Chow perseveres in final round at state
COLORADO SPRINGS -The whipping wind and rain set the scene for Austin Chow’s toughest round of prep golf as a Battle Mountain Husky Tuesday. It was also his last.At the final round of the 4A State Golf Championship, held at the Country Club of Colorado in Colorado Springs, Chow exhausted his mental and physical reserves of energy to finish with an 86 on a day when it seemed nothing could go right. The weather was terrible. The pain in his hip from a recent hockey injury was excruciating. The injury was debilitating, too, since the senior had only 50-60 percent of his range of motion and strength when it came to his golf swing.With the rain and the pain also came this: a triple bogey on the front nine and a 10 on the par-4, 14th hole where Chow fired three tee shots into a lake. Chow said it would have been understandable if he had ended his day right there on the course after putting the double-digit mark down on his scorecard.The bothersome hip was the reason he was unable to clear the water hazard on the first three shots. When he finally did land on the fairway on stroke No. 7, it was already apparent that his chance at a top-20 finish was gone.
A warm car ride back home to Edwards sounded pretty good at that moment, but the senior didn’t retire.”After that 10, some people thought I was going to quit,” he said. “But, I just stuck to it and I finished. I fought through a lot of adversity.”He not only finished, but finished with a flair. He birdied the 15th and then shot par on the remaining three to finish with his final score.Chow’s coach Cassie Desmone said that she was amazed by her senior’s perseverance.”It was a frustrating round, but I could see some true character in that round,” Desmone said. “He held his composure completely right after that and was able to birdie, and then get three pars. That’s an incredible mind for you.”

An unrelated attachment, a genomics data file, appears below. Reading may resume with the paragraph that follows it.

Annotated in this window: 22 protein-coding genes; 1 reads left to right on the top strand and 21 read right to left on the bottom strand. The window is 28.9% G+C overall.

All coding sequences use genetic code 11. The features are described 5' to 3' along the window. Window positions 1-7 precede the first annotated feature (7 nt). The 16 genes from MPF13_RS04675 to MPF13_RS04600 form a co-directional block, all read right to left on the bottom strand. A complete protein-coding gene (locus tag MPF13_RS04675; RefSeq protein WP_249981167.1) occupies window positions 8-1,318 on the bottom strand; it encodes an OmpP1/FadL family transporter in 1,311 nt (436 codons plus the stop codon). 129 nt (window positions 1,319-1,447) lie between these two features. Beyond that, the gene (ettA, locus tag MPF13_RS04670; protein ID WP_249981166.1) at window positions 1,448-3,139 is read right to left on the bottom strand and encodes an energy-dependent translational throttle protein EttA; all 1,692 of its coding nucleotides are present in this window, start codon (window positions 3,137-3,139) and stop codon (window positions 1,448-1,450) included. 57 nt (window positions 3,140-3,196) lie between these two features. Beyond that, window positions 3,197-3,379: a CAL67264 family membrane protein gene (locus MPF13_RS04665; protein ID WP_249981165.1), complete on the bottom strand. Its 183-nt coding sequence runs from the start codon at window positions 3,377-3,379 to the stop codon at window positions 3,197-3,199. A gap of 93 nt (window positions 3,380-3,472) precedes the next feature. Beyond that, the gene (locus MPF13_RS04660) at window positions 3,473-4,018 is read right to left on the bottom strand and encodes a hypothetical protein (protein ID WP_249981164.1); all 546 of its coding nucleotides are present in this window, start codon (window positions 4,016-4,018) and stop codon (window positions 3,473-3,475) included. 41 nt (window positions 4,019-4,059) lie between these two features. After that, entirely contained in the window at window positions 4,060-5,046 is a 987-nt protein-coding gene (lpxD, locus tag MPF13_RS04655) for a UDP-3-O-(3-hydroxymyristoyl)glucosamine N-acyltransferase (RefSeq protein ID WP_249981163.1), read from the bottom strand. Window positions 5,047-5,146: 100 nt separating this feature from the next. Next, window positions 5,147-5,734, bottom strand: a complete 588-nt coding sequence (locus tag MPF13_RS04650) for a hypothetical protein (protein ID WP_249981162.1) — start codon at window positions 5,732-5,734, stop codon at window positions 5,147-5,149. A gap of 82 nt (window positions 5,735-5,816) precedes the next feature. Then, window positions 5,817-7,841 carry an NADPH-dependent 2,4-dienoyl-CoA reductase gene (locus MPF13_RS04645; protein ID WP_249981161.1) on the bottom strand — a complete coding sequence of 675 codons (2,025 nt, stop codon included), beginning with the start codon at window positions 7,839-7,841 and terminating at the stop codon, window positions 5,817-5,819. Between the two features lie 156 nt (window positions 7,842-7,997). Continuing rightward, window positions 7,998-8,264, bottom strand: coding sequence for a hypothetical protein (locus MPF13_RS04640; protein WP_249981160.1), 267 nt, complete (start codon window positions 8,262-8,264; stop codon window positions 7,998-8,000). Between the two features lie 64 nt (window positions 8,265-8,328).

Never a quitterChow said the main reason he didn’t quit was that it was the state golf tournament. He worked tirelessly this year finally to qualify in his last year as a Husky, and that to concede defeat after one lousy hole and one really, really lousy hole was a ludicrous notion.”When I think back on this, I’m not going to remember the final scores,” Chow said. “I’ll think about how I had a lot of character today and was able to stick through it. To have a hole like that is just devastating, when you watch your balls plop in the water over and over. Mentally, that’s really tough to handle.”But, I birdied the next hole and then finished strong. Not many people would be able to do that. My goal for the tournament was to finish and not have to withdraw and I did that.”Hard to say goodbye
The only thing tougher than hole No. 14 for Chow and Desmone was saying goodbye after their final round together as player and coach. Clint Wilson, Chow’s teammate and Desmone’s other star pupil, was also in the Springs to be with his friend and coach. Desmone said parting ways with both of her best players was hard to do.”It was a sad day to say goodbye, but they were super great,” Desmone said.Added Chow, “It was good to be with my coach and Clint and just spend some time with them. I was just so glad to be at state and to have a good experience.” Staff Writer Nate Peterson can be reached at 949-0555, ext. 608, or via e-mail at email@example.com.Vail Daily
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